Villa and Everton have that much shared history you could fill an empty Villa Park with articles and still keep writing.
With things looking a bit desperate for us right now, I thought we’d go back to when the Villa and Everton both challenged for the League Championship.
With 3 titles and 3 FA Cups, Villa were the undoubted kings of English football. The double had been achieved just two seasons before, although 3 players had since left for the ambitious Glasgow Celtic during pre-season. This required some restructuring on our part, but we were still a force to be reckoned with.
Everton were also pretty powerful. One of the few professional clubs at the time, they’d won their first Championship in 1890-91. A dangerous outfit, they were always capable of mounting a challenge. Much was expected of both teams as the new season kicked off.
Everton made the better start to the campaign, with wins against Blackburn and Newcastle and draws against Preston and Sheffield United taking them to the top of the table by the end of September. Villa were a point behind, with 2 wins, a defeat and a draw.
Then the Villa machine clicked into gear. Seven consecutive wins between 8th October and 26 November put us firmly in the driving seat. We scored 23 goals during this run and conceded just 5. A 7-1 win against Derby in front of 20,000 (big for the time) at Villa Park underlined our title credentials. Johnson, Devey and Wheldon all scored twice, with Scot Jimmy Cowan grabbing the other.
We wobbled a little before Christmas, losing 4-1 at Sheffield Wednesday and 1-0 at Notts County on Christmas Eve. Regardless, We were top going into the New Year and were clearly the team to beat.
Everton were consistently inconsistent. After their good start, they’d lost 2-1 against neighbours Liverpool, then drew 5-5 against mid-table Derby a couple of weeks later. Victories against Albion, Blackburn and Sheffield Wednesday kept them in 2nd, but then defeats to Albion (again), Sunderland and Bury kept the pressure off Villa at the top.
The top of the table clash was on December 17th at Villa Park. Everton’s shaky defence struck again as goals from Johnson, Wheldon and Daley saw Villa triumph 3-0 in front of 25,000.
All was looking good for the boys in claret and blue.
In typical Villa fashion, we conspired to make things difficult for ourselves. 3 wins and a defeat at Stoke started 1899, then just one win in 8 games between 28th January and 17th April threatened to scupper our title hopes.
Luckily for Villa, all the other title contenders had suffered from poor form themselves. Everton fared worst of all. A 7-match winless streak left them needing a miracle to take the title. Fellow contenders Liverpool and Burnley had also slipped up in what was a very competitive League. Only a couple of points separated Villa on top from Burnley in third.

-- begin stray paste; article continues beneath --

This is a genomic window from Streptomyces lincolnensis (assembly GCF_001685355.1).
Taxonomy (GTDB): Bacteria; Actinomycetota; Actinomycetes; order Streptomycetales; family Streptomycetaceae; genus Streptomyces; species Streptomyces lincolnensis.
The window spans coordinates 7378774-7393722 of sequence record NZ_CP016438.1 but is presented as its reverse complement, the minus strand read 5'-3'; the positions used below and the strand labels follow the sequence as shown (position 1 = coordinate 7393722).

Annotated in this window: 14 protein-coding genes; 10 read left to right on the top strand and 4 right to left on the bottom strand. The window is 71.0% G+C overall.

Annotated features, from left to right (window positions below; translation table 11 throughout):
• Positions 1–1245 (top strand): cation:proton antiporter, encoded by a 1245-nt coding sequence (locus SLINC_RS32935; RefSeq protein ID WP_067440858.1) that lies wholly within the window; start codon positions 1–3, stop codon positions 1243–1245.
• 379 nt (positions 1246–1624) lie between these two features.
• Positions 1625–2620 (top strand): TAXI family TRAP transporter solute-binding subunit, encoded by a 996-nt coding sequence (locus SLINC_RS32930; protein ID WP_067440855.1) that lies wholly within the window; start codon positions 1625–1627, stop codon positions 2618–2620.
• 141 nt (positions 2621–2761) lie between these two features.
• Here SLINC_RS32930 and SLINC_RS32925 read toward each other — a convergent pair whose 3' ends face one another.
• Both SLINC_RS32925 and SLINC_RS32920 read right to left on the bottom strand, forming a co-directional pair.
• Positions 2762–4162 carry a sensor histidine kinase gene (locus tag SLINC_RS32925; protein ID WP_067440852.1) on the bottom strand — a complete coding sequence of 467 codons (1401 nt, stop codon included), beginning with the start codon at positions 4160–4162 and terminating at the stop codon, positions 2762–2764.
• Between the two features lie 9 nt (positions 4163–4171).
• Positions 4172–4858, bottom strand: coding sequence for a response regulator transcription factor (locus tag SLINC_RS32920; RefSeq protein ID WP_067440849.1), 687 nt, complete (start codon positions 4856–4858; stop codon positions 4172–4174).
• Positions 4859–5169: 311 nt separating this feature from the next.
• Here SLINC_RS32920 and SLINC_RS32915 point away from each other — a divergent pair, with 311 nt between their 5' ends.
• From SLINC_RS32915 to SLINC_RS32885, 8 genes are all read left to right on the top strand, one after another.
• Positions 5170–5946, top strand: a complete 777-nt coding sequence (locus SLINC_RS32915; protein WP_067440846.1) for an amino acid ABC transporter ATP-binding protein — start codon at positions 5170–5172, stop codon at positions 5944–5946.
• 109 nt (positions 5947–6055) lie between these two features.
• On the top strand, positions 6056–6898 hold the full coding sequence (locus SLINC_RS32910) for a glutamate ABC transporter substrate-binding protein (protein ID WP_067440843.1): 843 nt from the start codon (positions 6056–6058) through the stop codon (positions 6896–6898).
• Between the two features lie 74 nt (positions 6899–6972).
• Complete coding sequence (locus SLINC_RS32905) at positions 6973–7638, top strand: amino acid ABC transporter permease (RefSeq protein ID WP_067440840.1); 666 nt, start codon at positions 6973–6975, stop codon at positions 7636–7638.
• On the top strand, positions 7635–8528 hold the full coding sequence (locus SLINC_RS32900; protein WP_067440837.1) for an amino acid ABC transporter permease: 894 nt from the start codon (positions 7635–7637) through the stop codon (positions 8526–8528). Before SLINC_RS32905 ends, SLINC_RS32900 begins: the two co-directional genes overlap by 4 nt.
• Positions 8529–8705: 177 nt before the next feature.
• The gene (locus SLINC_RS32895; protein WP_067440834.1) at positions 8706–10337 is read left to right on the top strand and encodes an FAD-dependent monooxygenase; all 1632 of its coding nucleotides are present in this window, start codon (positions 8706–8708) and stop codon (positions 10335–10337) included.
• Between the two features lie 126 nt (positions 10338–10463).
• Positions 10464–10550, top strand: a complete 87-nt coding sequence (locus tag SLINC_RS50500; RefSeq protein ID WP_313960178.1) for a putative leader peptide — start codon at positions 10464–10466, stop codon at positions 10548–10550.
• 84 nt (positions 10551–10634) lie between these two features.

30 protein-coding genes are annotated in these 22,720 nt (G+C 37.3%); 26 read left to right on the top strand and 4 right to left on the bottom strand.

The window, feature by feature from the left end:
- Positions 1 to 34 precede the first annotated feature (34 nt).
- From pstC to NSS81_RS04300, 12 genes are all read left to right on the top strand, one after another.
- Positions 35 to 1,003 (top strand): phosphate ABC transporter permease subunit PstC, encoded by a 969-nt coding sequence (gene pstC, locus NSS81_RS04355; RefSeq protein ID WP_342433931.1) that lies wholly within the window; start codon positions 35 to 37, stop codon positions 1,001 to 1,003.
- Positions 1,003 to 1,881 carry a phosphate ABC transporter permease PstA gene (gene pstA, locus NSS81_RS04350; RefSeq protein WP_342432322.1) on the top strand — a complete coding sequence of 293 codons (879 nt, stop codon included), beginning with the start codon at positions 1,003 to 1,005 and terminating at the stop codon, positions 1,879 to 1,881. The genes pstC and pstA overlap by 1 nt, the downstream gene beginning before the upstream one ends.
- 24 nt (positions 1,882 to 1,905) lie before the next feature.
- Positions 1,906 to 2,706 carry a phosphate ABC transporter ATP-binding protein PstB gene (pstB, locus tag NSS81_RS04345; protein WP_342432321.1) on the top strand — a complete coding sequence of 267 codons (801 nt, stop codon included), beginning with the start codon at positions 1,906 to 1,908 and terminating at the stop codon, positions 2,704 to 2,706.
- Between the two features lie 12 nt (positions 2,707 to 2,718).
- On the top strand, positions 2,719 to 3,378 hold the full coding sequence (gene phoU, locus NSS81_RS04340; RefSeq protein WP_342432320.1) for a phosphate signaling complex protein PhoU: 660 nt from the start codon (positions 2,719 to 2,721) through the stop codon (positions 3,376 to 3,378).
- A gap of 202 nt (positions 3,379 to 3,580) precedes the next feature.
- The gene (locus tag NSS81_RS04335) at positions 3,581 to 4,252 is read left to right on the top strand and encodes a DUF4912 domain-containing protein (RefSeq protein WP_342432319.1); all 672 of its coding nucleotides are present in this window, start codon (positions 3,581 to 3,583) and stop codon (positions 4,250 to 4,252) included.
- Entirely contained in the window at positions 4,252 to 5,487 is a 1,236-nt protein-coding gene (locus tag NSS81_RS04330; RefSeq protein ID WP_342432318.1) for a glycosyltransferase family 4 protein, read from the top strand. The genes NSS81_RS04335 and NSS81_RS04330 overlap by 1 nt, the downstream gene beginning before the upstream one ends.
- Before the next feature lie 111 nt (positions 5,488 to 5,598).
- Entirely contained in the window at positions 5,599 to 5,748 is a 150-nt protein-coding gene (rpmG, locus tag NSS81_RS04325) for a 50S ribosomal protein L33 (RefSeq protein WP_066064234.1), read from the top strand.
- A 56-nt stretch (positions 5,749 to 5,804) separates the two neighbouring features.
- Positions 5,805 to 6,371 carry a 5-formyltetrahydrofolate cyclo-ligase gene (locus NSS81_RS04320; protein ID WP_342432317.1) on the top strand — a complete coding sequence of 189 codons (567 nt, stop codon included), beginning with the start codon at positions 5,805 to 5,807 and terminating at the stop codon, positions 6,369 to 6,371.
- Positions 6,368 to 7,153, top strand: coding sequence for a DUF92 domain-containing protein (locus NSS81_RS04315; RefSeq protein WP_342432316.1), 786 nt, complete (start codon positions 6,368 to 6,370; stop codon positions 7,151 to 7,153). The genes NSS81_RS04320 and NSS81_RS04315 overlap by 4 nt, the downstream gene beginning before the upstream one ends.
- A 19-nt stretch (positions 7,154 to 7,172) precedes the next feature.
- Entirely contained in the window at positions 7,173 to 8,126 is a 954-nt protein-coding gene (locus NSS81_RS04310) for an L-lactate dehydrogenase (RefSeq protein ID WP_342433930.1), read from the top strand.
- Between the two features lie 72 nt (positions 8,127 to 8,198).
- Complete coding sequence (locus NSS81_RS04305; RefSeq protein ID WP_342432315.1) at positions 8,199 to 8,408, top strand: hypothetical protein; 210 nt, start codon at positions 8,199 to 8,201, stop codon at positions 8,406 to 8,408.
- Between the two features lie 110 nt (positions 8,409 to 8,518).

The final few games were a rollercoaster, Villa had finally woken up. In the return fixture at Goodison Park, Everton seemed to have scuppered our title hopes by grabbing a 1-1 draw. A further draw against Bolton allowed Liverpool to draw level on points.
Panic appeared to set in and Villa turned on the style against Notts County, winning 6-1 at Villa Park. A record 7-1 victory against Albion followed with striker Billy Gerrarty scoring a hat trick. Sadly, Liverpool were also in decent form, beating Bury and Blackburn. This left both Liverpool and Villa on 43 points ahead of their final fixture.
Against each other. At Villa Park.
The title was somehow still in our hands. The season’s best crowd of 41,000 packed into a young Villa Park to witness the title decider. Having been top for much of the season, the pressure was on Villa to not fall at the final fence.
It turned into a huge anti-climax for our red scouse buddies. Villa showed who the true leaders of English football were with a 5-0 demolition of their title rivals. There were 2 goals each for John Devey and Fred Wheldon, with the other coming from defender Jimmy Crabtree.
Having scored 18 goals in our final three fixtures, Villa were crowned Champions.
Despite their slump in the spring, Everton rallied and finished 4th, seven points behind Villa. As always, they were just there. That’s been the fate of the club ever since. Everton have spent just 5 seasons out of the top flight since the league’s formation in 1888. Truly an incredible record.
Despite our more inconsistent history, the two clubs have a tremendous amount in common in terms of age, size of fanbase, slightly underachieving history and general antipathy towards the modern football set up. It’s like having a scouse sibling, separated at birth, similar but not quite the same.
Like 1899, Everton are sitting comfortably in the top flight, trotting along nicely without ruffling too many feathers. As for Villa, like the team of 1899, we find ourselves in a difficult position today. Needing wins desperately to drag ourselves out of a self-induced hole. We need to channel the spirit of our Victorian champions and find the wins needed to take us over the line.
Make no mistake. At Goodison tonight, it’s win or bust.
By Rob Smith